nationality


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nationality,

in political theory, the quality of belonging to a nation, in the sense of a group united by various strong ties. Among the usual ties are membership in the same general community, common customs, culture, tradition, history, and language. While no one of these factors is essential, some must be present for cohesion to be strong enough to justify the term nationality. Used in this sense, nationality does not necessarily denote membership within a specific political state. There are many examples of nations divided between several states and of states composed of several nations and parts of nations. Thus not all Albanians live in Albania, and, on the other hand, Switzerland has citizens whose native languages are German, French, Italian, and Romansh. In political theory the belief that a state should be identical with a nation is called the "principle of nationalities," or, more commonly, "self-determination." This view is a typical expression of nationalismnationalism,
political or social philosophy in which the welfare of the nation-state as an entity is considered paramount. Nationalism is basically a collective state of mind or consciousness in which people believe their primary duty and loyalty is to the nation-state.
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; it was advanced partly as a means of solving the problem of the national minorityminority,
in international law, population group with a characteristic culture and sense of identity occupying a subordinate political status. Religious minorities were known from ancient times, but ethnic minorities did not become an issue in European politics until the rise of
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 after World War I. Nationality in its specific legal sense is a very different concept; it is attachment to a state by a tie of allegiance. Nationals in this sense are fundamentally distinguished from aliens (see alienalien,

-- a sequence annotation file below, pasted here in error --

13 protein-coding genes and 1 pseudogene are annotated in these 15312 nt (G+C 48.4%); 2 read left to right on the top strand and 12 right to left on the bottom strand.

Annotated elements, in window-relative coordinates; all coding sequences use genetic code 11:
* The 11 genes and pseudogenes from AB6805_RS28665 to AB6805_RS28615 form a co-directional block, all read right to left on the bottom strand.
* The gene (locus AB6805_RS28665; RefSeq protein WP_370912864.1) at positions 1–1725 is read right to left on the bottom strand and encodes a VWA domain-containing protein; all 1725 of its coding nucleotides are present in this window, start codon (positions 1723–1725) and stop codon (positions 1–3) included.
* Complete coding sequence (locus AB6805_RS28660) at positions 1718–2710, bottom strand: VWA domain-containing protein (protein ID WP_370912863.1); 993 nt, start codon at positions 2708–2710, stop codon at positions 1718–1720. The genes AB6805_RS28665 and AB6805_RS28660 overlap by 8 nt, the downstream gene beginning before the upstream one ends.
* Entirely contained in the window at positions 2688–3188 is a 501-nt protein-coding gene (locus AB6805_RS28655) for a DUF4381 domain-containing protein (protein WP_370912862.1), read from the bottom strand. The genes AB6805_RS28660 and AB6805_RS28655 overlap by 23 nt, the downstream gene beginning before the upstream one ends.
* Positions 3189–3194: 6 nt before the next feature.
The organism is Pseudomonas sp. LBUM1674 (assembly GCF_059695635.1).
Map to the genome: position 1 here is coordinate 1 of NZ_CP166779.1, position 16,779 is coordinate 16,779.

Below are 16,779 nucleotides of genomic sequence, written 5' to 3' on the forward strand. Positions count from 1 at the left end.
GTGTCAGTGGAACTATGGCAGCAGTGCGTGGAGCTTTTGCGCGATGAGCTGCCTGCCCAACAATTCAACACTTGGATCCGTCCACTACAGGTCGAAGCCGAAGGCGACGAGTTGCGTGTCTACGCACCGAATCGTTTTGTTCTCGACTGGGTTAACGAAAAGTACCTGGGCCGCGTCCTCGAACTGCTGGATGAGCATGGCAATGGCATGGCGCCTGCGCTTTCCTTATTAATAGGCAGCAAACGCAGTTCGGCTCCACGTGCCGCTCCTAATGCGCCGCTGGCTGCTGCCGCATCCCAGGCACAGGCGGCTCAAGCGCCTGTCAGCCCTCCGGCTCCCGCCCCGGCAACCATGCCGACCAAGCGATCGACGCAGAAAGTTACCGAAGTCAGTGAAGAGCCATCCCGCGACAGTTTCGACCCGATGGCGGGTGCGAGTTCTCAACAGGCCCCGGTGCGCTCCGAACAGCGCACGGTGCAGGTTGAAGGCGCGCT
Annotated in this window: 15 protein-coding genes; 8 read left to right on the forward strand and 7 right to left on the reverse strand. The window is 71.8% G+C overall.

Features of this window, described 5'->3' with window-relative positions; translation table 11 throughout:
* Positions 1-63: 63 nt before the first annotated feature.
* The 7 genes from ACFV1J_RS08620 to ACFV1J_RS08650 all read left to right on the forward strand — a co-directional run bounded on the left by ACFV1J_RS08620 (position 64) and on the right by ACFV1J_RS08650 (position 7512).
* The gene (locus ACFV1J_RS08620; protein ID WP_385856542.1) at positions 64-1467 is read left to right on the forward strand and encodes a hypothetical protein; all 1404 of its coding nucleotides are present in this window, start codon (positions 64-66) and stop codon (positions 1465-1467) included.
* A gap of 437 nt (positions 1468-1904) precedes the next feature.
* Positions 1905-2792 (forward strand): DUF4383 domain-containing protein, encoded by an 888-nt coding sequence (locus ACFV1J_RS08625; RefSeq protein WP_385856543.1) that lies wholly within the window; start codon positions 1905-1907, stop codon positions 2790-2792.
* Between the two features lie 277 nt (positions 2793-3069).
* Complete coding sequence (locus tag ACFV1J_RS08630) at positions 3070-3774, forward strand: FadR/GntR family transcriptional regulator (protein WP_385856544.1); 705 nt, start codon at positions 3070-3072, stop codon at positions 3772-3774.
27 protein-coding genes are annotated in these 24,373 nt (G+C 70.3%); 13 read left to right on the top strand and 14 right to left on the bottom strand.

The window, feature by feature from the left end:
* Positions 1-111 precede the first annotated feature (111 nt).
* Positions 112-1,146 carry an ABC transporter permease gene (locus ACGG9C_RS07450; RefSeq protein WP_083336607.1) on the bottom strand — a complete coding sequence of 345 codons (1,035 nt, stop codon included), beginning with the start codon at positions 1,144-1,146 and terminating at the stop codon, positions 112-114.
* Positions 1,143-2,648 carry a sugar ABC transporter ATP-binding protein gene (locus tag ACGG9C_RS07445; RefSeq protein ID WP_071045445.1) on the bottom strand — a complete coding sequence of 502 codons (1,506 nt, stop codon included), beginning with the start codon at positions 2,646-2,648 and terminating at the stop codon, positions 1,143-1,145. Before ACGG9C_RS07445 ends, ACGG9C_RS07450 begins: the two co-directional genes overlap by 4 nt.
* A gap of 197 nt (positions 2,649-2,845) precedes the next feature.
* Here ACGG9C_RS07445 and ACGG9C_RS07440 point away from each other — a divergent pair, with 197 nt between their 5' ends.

in law, any person residing in one political community while owing allegiance to another. A procedure known as naturalization permits aliens to become citizens.

Each nation establishes conditions upon which aliens will be admitted, and makes laws concerning them.
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) and in most, but not all, countries are identical with citizenscitizen,
member of a state, native or naturalized, who owes allegiance to the government of the state and is entitled to certain rights. Citizens may be said to enjoy the most privileged form of nationality; they are at the furthest extreme from nonnational residents of a state
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. Nationality gives the state the right to impose certain duties, especially military service. Some states will punish their nationals for crimes wherever committed; the United States, however, punishes only those crimes, except treason, that are committed within American territorial jurisdiction. States may tax the income and other assets of their nationals regardless of whether they reside abroad. The national owes duties to his government but is also entitled to diplomatic protection when in a foreign country. Such protection includes the assistance of consular officials when the national is accused of crime and the offering of refuge in emergencies. In many instances certain persons, particularly those who have undergone naturalizationnaturalization,
official act by which a person is made a national of a country other than his or her native one. In some countries naturalized persons do not necessarily become citizens but may merely acquire a new nationality.
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, will be regarded as nationals by two states at once. Such problems of dual nationality have been a frequent cause of international diplomatic disputes.

Bibliography

See P. Weis, Nationality and Statelessness in International Law (1956); B. Akzin, States and Nations (1966); C. Joseph, Nationality and Diplomatic Protection (1969).

Nationality

 

(narodnost’), a historically formed linguistic, territorial, economic, and cultural community of people that precedes the formation of a nation.

A nationality emerges as tribal alliances are consolidated, and is expressed in the gradual blending of tribes and the substitution of territorial bonds for ties of kinship. The earliest nationalities were formed during the slaveholding period; among these were the ancient Egyptians and Hellenes. In Europe the formation of nationalities was basically completed in the feudal period; examples include the old (Kievan) Russians, Poles, and French. In other parts of the world, this process continued into still later historical periods.